PREVENTIVE MAINTENANCE CHECKS AND SERVICES
K-l. Maintenance Forms and Records
(1) Keep it clean: Dirt, grease, oil, and debris only
Every mission begins and ends with the paperwork. There
get in the way and may cover up a serious problem. Clean
isn't much of it, but you have to keep it up. The forms and
as you work and as needed. Use dry cleaning solvent
records you fill out have several uses. They are a perma-
(SD-2) on all metal surfaces. Use soap and water when
nent record of the services, repairs, and modifications
you clean rubber or plastic material.
made on your vehicle. They are reports to organizational
(2) Bolts, nuts, and screws: Check them all for ob-
maintenance and to your commander and they are a
vious looseness, missing, bent or broken condition. You
checklist for you when you want to know what is wrong
can't try them all with a tool, of course, but look for
with the vehicle after its last use, and whether those faults
chipped paint, bare metal, or rust around bolt heads. If
have been fixed. For the information you need on forms
you find one you think is loose, tighten it, or report it to
and records, see DA Pam 738-750.
organizational maintenance if you can't tighten it.
(3) Welds: Look for loose or chipped paint, rust, or
K-2. Preventive Maintenance Checks and
gaps where parts are welded together. If you find a bad
weld, report it to organizational maintenance.
a. Do your (B) PREVENTIVE MAINTENANCE just
(4) Electric wires and connectors: Look for cracked
before you operate the vehicle. Pay attention to the CAU-
or broken insulation, bare wires, and loose or broken con-
TIONS and WARNINGS.
nectors. Tighten loose connectors and make sure the
b. Do your (D) PREVENTIVE MAINTENANCE
wires are in good shape.
during operation. (During operation means to monitor
(5) Hoses and fluid lines: Look for wear, damage,
the scooploader and its related components while they are
and leaks, and make sure clamps and fittings are tight.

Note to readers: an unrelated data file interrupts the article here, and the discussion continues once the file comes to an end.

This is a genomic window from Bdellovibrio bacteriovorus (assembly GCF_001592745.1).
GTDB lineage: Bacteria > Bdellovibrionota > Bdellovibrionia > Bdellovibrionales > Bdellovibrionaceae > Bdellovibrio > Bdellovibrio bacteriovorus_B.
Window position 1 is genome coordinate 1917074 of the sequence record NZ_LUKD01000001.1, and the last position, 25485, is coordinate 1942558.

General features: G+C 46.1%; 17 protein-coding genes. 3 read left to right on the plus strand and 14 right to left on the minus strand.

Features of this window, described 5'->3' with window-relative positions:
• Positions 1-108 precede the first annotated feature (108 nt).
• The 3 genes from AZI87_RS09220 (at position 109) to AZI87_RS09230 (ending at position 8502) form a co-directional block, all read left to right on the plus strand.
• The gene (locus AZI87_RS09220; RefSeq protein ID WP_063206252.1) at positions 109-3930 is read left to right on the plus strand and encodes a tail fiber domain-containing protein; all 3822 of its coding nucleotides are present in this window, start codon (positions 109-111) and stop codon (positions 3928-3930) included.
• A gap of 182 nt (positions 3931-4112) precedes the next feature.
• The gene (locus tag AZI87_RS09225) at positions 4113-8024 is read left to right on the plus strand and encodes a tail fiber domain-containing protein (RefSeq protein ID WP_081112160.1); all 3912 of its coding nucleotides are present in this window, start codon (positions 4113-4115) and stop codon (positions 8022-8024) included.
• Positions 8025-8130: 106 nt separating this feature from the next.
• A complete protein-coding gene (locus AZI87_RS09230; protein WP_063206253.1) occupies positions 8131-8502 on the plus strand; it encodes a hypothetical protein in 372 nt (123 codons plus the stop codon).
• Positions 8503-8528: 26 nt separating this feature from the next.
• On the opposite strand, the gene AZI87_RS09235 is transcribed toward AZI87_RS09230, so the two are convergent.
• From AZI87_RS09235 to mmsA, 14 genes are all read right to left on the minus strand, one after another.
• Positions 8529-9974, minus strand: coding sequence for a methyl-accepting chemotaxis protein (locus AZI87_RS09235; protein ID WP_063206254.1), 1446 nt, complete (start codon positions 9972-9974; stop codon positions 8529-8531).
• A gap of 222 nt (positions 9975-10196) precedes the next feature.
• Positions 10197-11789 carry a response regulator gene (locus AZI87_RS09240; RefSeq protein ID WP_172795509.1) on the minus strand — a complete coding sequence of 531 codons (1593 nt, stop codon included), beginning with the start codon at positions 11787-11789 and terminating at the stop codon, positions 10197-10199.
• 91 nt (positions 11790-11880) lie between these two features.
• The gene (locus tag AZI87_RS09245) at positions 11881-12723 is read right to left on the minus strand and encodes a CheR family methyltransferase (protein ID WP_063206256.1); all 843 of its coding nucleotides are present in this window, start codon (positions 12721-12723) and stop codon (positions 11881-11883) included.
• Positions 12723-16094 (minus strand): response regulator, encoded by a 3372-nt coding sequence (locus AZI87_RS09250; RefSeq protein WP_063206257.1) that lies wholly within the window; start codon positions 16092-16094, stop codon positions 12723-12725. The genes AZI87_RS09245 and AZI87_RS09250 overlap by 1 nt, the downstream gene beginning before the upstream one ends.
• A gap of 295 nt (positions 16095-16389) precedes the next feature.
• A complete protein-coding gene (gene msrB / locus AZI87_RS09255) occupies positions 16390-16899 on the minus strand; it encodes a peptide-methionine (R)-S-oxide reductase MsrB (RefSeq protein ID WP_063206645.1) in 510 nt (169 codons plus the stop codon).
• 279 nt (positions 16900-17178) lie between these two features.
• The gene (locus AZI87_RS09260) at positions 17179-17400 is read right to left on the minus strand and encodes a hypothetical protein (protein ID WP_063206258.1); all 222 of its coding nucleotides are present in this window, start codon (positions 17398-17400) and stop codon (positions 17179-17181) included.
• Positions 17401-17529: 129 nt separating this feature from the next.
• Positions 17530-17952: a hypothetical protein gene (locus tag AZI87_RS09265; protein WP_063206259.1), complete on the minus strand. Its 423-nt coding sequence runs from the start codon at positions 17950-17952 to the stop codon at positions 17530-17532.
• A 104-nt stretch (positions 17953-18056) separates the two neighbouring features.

actually being operated).
Wet spots show leaks, of course. But a stain around a fit-
c. Do your (A) PREVENTIVE MAINTENANCE
ting or connector can mean a leak. If a leak comes from a
right after operating the vehicle. Pay attention to the
loose fitting or connector, tighten it. If something is
CAUTIONS and WARNINGS.
broken or worn out, report it to organizational mainte-
d. Do your (W) PREVENTIVE MAINTENANCE
j. It is necessary for you to know how fluid leakage
e. Do your (M) PREVENTIVE MAINTENANCE
affects the status of your vehicle. The following are defini-
once a month.
tions of the types/classes of leakage an operator or crew
f. If something doesn't work, troubleshoot it with the
member needs to know to be able to determine the status
instructions in this manual or notify your supervisor.
of his/her vehicle. Learn, then be familiar with them and
g. Always do your PREVENTIVE MAINTENANCE
REMEMBER-WHEN IN DOUBT, NOTIFY YOUR
in the same order so it gets to be a habit. Once you've had
some practice, you'll spot anything wrong in a hurry.
Leakage Definitions for Crew/Operator PMCS
h. If anything looks wrong and you can't fix it, write it
Seepage of fluid (as indicated by wetness or discolora-
on your DA Form 2404. If you find something seriously
tion) not great enough to form drops.
wrong, report it to organizational maintenance RIGHT
Leakage of fluid great enough IO form drops but not
enough to cause drops to drip from item being
i. When you do your PREVENTIVE MAINTE-
Class III Leakage of fluid great enough IO form drops that fail
NANCE, take along the tools you need to make all the
from the item being checked/inspected.
checks. You always need a rag or two.
Equipment operation is allowable with minor
Drycleaning solvent, SD-2, used to clean parts,
leakage (Class I or II). Of course, consideration
is potentially dangerous to personnel and prop-
must be given to the fluid capacity in the item/-
erty. Do not use near open flame or excessive
system being checked/inspected. When in
heat. Flash point of solvent is 138° F.
doubt, notify your supervisor.